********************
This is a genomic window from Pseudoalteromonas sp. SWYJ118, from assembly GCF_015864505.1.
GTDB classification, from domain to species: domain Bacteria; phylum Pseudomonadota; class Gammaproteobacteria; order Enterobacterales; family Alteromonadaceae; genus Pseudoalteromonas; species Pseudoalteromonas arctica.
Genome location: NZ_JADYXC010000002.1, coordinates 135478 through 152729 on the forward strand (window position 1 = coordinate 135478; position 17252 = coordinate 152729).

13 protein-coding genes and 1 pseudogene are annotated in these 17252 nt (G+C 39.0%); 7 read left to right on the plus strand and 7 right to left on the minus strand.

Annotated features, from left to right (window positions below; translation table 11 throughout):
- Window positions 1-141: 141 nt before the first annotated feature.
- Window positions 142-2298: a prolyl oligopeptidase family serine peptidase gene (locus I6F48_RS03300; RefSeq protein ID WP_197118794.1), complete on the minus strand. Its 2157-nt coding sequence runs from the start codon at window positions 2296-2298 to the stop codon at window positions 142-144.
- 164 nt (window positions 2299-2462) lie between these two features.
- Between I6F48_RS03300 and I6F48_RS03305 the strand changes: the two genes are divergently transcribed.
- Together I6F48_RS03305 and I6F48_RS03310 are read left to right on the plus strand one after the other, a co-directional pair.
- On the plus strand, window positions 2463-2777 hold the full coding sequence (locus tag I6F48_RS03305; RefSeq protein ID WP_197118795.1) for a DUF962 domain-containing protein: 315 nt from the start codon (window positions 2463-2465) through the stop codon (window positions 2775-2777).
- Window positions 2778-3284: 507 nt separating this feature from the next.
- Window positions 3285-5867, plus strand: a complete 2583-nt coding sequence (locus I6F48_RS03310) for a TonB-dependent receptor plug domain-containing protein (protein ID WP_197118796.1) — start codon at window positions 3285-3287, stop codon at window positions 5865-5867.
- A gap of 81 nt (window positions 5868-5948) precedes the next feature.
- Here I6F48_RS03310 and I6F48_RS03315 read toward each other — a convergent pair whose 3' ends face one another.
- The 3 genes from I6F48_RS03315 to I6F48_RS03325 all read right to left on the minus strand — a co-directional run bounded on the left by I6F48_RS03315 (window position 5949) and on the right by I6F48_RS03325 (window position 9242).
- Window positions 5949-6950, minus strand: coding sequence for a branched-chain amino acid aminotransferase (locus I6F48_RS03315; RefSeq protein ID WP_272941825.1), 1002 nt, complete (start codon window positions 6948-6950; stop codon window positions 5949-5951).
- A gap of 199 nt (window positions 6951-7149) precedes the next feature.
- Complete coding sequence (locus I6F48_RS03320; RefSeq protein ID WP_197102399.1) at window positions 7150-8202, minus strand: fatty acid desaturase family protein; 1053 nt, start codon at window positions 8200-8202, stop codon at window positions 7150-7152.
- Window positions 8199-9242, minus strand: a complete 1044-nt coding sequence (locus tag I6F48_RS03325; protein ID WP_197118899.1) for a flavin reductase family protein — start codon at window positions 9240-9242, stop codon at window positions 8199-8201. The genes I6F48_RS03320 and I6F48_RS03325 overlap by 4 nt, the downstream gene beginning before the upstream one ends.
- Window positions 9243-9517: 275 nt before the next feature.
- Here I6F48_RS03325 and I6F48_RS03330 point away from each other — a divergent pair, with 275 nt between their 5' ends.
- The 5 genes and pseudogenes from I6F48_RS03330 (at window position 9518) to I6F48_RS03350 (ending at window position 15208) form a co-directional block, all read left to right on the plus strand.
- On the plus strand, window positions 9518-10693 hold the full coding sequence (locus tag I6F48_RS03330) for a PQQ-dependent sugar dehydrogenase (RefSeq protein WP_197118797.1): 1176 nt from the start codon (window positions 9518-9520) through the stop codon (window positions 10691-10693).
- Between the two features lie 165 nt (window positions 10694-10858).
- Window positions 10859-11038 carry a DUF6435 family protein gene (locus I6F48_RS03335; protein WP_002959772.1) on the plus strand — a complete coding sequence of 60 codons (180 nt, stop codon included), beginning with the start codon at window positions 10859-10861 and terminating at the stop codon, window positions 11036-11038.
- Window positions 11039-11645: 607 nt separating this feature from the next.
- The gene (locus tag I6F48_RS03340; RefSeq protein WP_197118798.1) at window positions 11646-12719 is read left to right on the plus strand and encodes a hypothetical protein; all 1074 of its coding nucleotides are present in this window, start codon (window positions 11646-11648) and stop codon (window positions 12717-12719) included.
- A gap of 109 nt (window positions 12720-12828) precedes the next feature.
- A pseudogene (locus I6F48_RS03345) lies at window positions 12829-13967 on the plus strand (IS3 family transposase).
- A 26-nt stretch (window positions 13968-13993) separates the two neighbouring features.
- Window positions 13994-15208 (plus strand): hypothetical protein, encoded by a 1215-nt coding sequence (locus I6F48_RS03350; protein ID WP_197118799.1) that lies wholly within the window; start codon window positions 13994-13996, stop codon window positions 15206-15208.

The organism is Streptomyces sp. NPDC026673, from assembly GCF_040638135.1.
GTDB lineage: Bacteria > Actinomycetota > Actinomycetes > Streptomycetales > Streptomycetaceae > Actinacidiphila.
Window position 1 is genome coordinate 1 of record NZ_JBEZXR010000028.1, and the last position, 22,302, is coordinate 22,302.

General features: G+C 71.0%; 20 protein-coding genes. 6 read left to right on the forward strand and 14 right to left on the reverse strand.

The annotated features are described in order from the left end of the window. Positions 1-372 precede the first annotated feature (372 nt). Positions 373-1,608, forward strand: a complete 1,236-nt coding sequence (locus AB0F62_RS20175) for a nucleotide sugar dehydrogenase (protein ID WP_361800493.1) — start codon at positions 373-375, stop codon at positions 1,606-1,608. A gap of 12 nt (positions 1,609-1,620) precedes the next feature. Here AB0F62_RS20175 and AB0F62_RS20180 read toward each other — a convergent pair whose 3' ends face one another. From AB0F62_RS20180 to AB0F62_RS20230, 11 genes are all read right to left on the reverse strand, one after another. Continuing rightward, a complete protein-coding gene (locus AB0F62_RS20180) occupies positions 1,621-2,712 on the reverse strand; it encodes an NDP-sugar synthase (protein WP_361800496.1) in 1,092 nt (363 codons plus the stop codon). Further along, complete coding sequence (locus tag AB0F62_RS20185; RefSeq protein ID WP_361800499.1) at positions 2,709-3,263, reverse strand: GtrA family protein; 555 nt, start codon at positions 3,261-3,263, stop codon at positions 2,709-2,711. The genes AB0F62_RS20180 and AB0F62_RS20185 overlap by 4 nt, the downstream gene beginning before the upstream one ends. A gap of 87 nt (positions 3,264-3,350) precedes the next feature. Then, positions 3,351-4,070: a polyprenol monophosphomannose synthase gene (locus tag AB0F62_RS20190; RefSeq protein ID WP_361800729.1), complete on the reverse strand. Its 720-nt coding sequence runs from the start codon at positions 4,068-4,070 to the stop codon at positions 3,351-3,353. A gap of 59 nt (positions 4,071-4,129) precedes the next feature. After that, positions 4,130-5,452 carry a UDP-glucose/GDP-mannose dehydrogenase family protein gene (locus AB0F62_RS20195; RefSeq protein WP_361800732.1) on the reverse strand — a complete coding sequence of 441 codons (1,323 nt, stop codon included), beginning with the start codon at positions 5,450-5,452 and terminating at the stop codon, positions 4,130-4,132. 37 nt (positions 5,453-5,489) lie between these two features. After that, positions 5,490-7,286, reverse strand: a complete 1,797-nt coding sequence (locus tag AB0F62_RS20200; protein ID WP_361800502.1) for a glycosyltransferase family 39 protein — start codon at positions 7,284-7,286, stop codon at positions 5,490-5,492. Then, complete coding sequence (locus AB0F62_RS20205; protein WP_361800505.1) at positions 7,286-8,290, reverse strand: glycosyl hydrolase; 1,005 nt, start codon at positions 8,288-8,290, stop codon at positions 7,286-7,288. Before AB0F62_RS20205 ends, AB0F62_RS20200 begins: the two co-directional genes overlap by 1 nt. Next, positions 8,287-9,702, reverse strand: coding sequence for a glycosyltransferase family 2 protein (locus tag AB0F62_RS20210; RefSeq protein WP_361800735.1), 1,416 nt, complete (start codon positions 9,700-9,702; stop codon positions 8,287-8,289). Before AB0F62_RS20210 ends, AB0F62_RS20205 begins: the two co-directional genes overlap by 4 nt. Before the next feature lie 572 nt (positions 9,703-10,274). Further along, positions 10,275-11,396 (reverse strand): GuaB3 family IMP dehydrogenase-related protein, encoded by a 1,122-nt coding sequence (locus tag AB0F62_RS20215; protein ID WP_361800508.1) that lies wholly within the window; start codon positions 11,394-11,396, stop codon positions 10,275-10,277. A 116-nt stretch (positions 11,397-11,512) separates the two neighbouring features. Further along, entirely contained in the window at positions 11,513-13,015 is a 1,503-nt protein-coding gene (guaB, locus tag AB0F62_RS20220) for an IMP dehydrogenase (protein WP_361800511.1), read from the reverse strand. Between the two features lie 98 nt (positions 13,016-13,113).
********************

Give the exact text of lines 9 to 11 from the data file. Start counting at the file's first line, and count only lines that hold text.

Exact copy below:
- Between I6F48_RS03300 and I6F48_RS03305 the strand changes: the two genes are divergently transcribed.
- Together I6F48_RS03305 and I6F48_RS03310 are read left to right on the plus strand one after the other, a co-directional pair.
- On the plus strand, window positions 2463-2777 hold the full coding sequence (locus tag I6F48_RS03305; RefSeq protein ID WP_197118795.1) for a DUF962 domain-containing protein: 315 nt from the start codon (window positions 2463-2465) through the stop codon (window positions 2775-2777).